Tuesday, July 16, 2013

Salt Lake City Preview

David writes.....

I traveled to Salt Lake City this past week to join Katy in looking for a place for us to live.  Moving day is fast approaching.  Katy was already out there, at meetings with her employer.  After arrival, I pretty much had Friday to myself, so I decided to tour Salt Lake City the way IRM's Tom Hunter recommended, via light rail and commuter train.  

Salt Lake City's light rail system is called TRAX and is operated by the Utah Transit Authority.  Currently, there are three lines in operation, with the addition of a single track "streetcar" line to the Sugarhouse neighborhood in the final stages of construction.  All three lines converge into a single trunk line just south of downtown.  Salt Lake City is different from St. Louis or Chicago in that there is a lot more outdoor activity, from mountain biking to skiing.  It seems every car has a roof rack.  People seem to be a bit more fitness-conscious.  While waiting for the train, this passenger decided to get some exercise in.  

Downtown Salt Lake City has very wide streets, originally intended to aid in the turning of wagons pulled by 8 or more horses.  When Brigham Young laid out the street grid for Salt Lake City in the 1840s, he unwittingly made it easy to run light rail down the middle of the streets.  Some TRAX lines run with three car trains, not a problem for the street trackage, as seen here.  

I rode to Salt Lake Central station, the end of the Green line, and a true multi-modal facility.  It is located about a block behind the old Rio Grande Depot and contains a Greyhound bus station, a TRAX terminal, stops for UTA's intra-city busses and is a stop on the Front Runner heavy rail line.  Front runner runs from Ogden in the north to Provo in the south.  I took a quick ride from downtown Salt Lake to Murray, just south of downtown, where I could connect back to TRAX.   The cars are fairly new, with the addition of some rebuilt Jersey Arrow cars added to each consist.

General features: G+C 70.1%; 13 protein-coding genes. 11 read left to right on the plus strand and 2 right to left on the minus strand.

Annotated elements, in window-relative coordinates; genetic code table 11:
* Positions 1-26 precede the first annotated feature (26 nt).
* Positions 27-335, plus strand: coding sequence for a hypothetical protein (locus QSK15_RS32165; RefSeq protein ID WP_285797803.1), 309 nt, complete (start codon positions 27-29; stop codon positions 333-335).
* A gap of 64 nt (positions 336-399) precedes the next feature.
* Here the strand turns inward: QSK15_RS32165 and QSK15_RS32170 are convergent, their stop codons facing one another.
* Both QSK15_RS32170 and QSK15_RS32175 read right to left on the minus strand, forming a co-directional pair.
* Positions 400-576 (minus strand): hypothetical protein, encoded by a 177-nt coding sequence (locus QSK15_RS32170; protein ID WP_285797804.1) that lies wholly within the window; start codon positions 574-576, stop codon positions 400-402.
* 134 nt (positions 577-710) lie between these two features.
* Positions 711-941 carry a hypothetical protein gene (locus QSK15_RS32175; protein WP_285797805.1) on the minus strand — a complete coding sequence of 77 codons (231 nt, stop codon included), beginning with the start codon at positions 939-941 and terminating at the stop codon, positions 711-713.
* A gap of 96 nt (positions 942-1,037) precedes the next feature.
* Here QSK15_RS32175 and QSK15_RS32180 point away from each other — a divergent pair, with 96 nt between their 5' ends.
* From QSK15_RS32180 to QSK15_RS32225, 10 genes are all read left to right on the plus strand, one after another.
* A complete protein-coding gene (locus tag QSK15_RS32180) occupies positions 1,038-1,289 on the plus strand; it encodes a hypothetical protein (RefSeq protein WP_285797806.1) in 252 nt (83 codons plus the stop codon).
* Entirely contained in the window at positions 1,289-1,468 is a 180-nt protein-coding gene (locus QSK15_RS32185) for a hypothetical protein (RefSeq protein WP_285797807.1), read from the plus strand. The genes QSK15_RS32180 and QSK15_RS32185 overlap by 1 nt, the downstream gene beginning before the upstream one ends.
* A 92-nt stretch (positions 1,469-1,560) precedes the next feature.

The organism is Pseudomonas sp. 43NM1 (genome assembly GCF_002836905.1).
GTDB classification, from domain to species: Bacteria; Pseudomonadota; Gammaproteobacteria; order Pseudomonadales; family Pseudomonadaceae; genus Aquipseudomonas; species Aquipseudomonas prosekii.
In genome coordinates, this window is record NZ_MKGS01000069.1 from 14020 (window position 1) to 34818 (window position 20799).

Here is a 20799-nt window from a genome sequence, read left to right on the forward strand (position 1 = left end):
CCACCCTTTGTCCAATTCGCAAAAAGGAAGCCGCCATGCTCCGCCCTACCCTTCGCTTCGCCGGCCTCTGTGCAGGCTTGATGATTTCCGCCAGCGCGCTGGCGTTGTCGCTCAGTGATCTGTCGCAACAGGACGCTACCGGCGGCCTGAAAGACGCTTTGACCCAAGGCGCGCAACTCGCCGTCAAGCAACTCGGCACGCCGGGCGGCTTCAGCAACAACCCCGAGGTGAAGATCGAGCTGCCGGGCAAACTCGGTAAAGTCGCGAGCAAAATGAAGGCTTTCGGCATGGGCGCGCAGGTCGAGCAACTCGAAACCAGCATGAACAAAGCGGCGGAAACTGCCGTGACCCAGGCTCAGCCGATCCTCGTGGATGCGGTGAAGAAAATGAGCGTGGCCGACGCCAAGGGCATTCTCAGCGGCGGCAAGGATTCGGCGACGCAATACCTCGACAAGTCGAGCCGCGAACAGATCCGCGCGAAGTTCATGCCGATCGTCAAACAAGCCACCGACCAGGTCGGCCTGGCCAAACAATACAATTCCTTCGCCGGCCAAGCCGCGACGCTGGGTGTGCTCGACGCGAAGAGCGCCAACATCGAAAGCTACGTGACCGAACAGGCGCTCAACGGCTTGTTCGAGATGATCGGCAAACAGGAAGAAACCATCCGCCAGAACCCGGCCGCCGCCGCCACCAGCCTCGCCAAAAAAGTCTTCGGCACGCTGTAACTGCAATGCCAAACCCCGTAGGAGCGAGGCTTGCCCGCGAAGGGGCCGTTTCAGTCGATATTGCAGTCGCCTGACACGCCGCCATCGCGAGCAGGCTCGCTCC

Finally and most importantly, we managed to get a house rented.  We wanted to get a better feel for the area before we bought.  It's a little more suburban than I wanted, being located in Sandy, but it's only 2 miles away from a TRAX stop with ample parking.  

Well, I need to get back to packing.  North American shows up August 12.  There's a lot to do!


Anonymous said...

It is not clear to me how long you are going to be in Salt Lake City, but be sure to visit the LDS History Museum across the street from the Family History Library on Temple Square.

The cut away exhibits on the Tabernacle are something that you should not miss!

And the rest of the museum is neat also.

Ted Miles

Randall Hicks said...

Sorry, Ted, I'm not going to be in Salt Lake City at all, but David Wilkins will be living there. I'm sure he appreciates your advice, but I think he would rather visit railroad museums.

Anonymous said...

sorry about the confusion; I thought you were going on vacation.

David is not going to find any traction museums in Utah. That is one reason why we are the Western Railway Museum and have some cars from the Salt Lake region are in the collection.

Thank you for the interesting work on the #36! That sure is an ancient Interurban! I hope it will be possible to get her running some day.

Ted Miles
IRM Member

David Wilkins said...


I know of the lack of traction museums in Utah. In the past, I've worked on both steam and diesel locomotives, so I think I'll find plenty in the area to keep me busy, besides settling in, that is.


Anonymous said...

When you have time, I am sure other readers and me would like to read a report on the Heber Creeper steam operations.

i hope to get there some day; but when is unknown.


Ted Miles

Anonymous said...


My wife and I vacationed in Utah a few years back, its a great state to explore. I did search for remains of the Bamberger which was fun, but not many results were had. The State RR Museum in Ogen is a great stop, but by far the pinacle of railroad history was the visit to Promontory! My wife wanted to leave me as hse watched countless families arrive and depart as I was captivated by the entire scene. For me it was a trip back to 1869! Be sure to explore the state and enjoy its awesome scenery. Take care and all the best! Dave Diamond